Financial planning industry must recruit for bright future — new report published

Headshot of Mark Brimble with Brisbane skyline in background.
Professor Mark Brimble says the prize can help build the foundations of a successful career.

The financial planning industry needs to look more deeply into the development of structured graduate recruitment programs to ensure sustainable new talent enters the industry as it drives towards a profession.

This is one of the clear messages to be taken from a major new report on the structure of businesses in Australia’s financial planning industry today.

“It appears there is growing interest in, and recognition of, the role that new entrants play in the financial planning human capital market,” Associate Professor Mark Brimble, Griffith Business School, said.

“While there are some differences between the intentions and structures of small and large firms, overall the results suggest this will become a more important part of financial planning in the future. This is likely to also be driven by changing standards across the sector.”

More than 300 financial planning businesses took part in an online survey carried out by Griffith University and Zanetti Recruitment & Consulting (ZRC).


The research findings have been delivered through The Business of Advice website, following 15 months of collaboration and data analysis. More than 100 members have accessed the report to date and provided useful feedback.

“Businesses are stating that it has helped with understanding what they are competing against when recruiting new staff,” Ric Zanetti, Principal of ZRC, said.

“The report also provides businesses with independent valid data that can be referenced in existing staff reviews and it enhances their business planning process on staff structures, remuneration levels and potential acquisitions.”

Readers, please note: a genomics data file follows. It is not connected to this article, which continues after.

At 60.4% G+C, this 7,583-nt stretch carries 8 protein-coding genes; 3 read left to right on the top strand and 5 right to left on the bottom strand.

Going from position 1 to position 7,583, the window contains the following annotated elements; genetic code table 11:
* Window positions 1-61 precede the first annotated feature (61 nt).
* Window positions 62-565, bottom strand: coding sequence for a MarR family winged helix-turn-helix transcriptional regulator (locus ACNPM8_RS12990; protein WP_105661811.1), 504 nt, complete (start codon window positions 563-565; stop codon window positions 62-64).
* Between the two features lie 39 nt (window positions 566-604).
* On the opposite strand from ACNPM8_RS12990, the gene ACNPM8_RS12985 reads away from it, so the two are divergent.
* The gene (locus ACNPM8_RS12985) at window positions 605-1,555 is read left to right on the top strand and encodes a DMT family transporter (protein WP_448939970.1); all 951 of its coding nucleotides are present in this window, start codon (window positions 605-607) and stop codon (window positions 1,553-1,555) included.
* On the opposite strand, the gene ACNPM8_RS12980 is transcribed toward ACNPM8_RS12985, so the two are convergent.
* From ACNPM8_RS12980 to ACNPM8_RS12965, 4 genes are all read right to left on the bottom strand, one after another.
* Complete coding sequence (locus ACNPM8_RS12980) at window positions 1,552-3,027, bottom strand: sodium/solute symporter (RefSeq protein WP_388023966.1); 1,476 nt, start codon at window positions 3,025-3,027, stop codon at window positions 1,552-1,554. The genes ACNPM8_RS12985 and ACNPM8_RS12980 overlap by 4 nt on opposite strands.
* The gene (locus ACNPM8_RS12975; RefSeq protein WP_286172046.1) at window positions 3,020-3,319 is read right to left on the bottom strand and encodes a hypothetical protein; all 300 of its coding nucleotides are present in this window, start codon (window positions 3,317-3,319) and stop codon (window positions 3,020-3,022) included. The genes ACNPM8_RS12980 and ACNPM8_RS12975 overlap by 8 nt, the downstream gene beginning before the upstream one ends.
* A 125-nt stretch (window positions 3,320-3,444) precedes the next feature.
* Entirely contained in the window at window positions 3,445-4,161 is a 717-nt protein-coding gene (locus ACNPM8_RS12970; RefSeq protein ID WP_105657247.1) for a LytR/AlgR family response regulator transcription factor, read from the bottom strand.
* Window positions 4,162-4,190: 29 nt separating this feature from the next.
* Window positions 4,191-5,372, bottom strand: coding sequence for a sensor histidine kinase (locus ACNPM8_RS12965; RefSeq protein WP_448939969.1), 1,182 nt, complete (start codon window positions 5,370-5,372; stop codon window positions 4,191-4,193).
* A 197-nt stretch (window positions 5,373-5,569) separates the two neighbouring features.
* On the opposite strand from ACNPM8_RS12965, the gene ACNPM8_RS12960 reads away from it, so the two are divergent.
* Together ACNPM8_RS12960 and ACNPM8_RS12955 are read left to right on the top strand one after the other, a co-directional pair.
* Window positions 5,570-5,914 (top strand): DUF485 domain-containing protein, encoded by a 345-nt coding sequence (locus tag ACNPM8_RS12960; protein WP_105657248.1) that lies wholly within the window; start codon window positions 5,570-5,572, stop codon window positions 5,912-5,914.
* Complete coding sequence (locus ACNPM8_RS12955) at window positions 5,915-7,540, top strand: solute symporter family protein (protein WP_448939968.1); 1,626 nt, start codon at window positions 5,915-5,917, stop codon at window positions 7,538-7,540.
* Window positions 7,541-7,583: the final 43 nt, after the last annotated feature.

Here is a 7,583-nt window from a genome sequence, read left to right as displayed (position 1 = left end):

Of 335 businesses that participated, 218 completed the survey in full. Of these, 46.4% had turnover greater than $1m, 25.7% were self-licensed and the balance were licensed through 42 different Australian Financial Services Licences.

“The data we collected covered 1640 employees from client services officers through to directors,” Mr Zanetti said. “Considering the comprehensive nature of the study, we are grateful for the high level of national participation.

“It’s generating as many questions as delivering answers. This is a positive as business owners should reflect on valid data in their decision making process.”

Skills development

Associate Professor Brimble, Discipline Head of Finance and Financial Planning at Griffith Business School, believes the findings provide a comprehensive look at key areas of importance for business owners including remuneration, bonus entitlements, equity participation and education and training benefits.

“There is also demand for a structured industry graduate recruitment process and for further attention to be given to skills development and general work readiness,” he said.

“We find there is a degree of consensus on the qualifications and support structures for new entrants. This is likely to evolve over time as the market for qualified and suitable new entrants heats up as new standards for advice are implemented over the next three to five years.”

Professor Brimble also indicated that given the rapidly moving financial advice industry, management of human capital is now a key driver of success for advice practices.

“With the PJC and Trowbridge findings, many businesses are re-evaluating the potential impact on gross revenue and therefore the impact on total costs. This includes staff structures and remuneration in delivering an effective client offer profitably.”

The project continues to evolve with further analysis, bespoke requests from members to benchmark their business against the market and a planned data update in 2016.

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